Congrats on the job!
I have been working as a public health nurse at a health department for the past 4-5 months and love it.
I was hired as the STI and backup to family planning nurse. That role includes clinic 2-2.5 days a week, treating contacts for STI's, calling to follow up on STI cases that were diagnosed privately to ensure the patient received treatment and offer anonymous partner notification. In addition, I manage the ADAP program which provides medications to HIV positive patients in our area. Since starting, I was also given the communicable disease piece so I do investigations for things like campylobacter, lyme disease, acute hepatitis and other reportable disease. Then I put the data into a database that the CDC and other organizations use for statistics. I have also taken on updating some of our brochures and joined a committee. Other nurses at my health department manage maternity and the babycare program or work with immunization, which I was oriented to but won't be routinely working.
What I LOVE about my job is: A, My coworkers, all the nurses get along and there is a good team spirit. B, I am always doing something different and have yet to be bored. C, *knock on wood* our patients aren't terminally ill, they can all breathe, and while there have been some hairy moments due to various forms of substance abuse there is not much life or death on a daily basis. D, I have time to be a GREAT nurse. There is lots of time for patient education, I can follow up on patients that concern me, and I can actually advocate for patients. Finally. E, I am learning about a myriad of cultural, socioeconomic, health and social issues. F, the benefits and hours are great.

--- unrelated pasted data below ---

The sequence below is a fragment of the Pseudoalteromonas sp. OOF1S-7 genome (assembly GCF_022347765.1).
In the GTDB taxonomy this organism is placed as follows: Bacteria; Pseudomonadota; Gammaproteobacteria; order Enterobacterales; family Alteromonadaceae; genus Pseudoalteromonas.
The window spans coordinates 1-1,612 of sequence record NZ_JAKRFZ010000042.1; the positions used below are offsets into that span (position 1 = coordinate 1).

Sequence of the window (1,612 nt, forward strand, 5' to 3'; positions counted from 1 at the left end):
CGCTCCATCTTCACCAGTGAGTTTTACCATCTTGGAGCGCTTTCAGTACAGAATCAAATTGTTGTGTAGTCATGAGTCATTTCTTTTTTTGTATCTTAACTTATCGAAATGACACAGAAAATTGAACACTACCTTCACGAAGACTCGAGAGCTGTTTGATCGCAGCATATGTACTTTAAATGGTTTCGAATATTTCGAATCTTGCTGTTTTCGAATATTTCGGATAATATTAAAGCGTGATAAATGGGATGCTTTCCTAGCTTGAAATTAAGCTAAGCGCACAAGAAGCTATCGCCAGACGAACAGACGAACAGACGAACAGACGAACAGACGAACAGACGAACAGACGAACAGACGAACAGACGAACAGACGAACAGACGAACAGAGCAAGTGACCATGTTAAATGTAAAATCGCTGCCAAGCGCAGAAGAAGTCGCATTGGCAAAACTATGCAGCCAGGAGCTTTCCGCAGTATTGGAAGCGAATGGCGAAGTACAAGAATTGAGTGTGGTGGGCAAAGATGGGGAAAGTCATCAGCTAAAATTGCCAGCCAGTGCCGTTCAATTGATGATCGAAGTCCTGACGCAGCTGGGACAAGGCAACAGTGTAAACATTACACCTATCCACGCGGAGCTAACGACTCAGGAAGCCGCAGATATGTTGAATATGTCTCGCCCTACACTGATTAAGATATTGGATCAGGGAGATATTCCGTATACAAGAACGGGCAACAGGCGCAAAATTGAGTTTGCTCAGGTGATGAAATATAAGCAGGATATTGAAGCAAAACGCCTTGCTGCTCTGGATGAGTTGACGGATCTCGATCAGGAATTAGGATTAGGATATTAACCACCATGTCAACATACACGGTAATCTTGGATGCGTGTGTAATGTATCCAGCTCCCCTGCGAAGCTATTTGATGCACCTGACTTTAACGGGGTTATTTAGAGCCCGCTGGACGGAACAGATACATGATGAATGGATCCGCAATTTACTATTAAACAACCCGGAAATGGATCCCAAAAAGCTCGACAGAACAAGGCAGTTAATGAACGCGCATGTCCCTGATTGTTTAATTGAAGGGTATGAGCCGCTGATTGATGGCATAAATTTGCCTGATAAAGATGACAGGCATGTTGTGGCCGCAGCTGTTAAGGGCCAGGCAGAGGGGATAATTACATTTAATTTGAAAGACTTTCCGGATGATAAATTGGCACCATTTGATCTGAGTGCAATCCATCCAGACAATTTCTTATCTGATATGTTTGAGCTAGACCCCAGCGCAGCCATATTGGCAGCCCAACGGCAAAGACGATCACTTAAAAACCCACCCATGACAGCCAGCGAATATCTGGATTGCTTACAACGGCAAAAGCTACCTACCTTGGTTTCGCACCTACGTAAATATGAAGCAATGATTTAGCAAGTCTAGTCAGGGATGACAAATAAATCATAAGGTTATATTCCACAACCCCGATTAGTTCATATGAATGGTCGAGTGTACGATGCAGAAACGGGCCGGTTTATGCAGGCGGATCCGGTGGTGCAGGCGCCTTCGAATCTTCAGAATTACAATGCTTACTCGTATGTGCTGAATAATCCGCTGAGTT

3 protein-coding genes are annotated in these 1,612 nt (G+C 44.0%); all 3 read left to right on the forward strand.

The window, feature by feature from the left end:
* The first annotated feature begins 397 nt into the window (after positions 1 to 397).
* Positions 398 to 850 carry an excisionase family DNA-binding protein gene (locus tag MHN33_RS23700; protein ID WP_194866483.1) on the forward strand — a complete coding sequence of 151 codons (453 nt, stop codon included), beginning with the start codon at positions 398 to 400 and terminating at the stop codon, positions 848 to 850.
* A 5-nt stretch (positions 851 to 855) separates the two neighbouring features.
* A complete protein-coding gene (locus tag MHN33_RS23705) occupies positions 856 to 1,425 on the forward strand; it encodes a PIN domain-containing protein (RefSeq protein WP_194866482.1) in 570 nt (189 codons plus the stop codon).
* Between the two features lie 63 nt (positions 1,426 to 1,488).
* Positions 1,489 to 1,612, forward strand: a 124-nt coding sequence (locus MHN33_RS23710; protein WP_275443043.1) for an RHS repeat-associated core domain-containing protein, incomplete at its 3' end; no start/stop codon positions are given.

There are a couple of things I am not thrilled with. A, perhaps it is specific to my health department but it seems like it is very difficult to fire state employees after the probation period. Excellence is not expected, but accepted if you choose to do it. We have one clerk that is consistently very rude to patients, gives incorrect information and does not perform tasks well that has not and probably will not be fired. B, While it is the reason I took the job, remember that the population you are likely to be serving leads very difficult and chaotic lives. It can be draining, make sure your coping skills are in good working order. C, let's be honest, while 12 hour shifts in the hospital are hard, those days off during the week are glorious. D, contacting people about STIs, while important to public health, is tricky. I try my best to maintain confidentiality, but I worry about parents seeing a strange number on their kids phones, abusive boyfriends, and repercussions in already abusive relationships (which are shockingly common, by the way). I've already had my share of angry partners (male and female) and parents calling to scream at me.
Atmosphere really varies based on the office and you will learn yours soon enough. In terms of benefits, I have a good health care plan, life insurance, all state holidays (12 a year!) plus vacation, family personal and 64 hr (!?!) sick leave, 16 hour community service leave, and a boss that will let me go do continued learning and conferences without taking time off as long as I cover my expenses and clinics. I hear that my state is pretty bad about working with people that want to go to graduate school so that might be a problem for me down the road.
Overall, this is the first job in my almost 3 years after graduating where I feel like a NURSE that is HELPING people who could really use excellent, affordable, accessible care delivered in a caring, competent and confidential manner. Best of luck to you!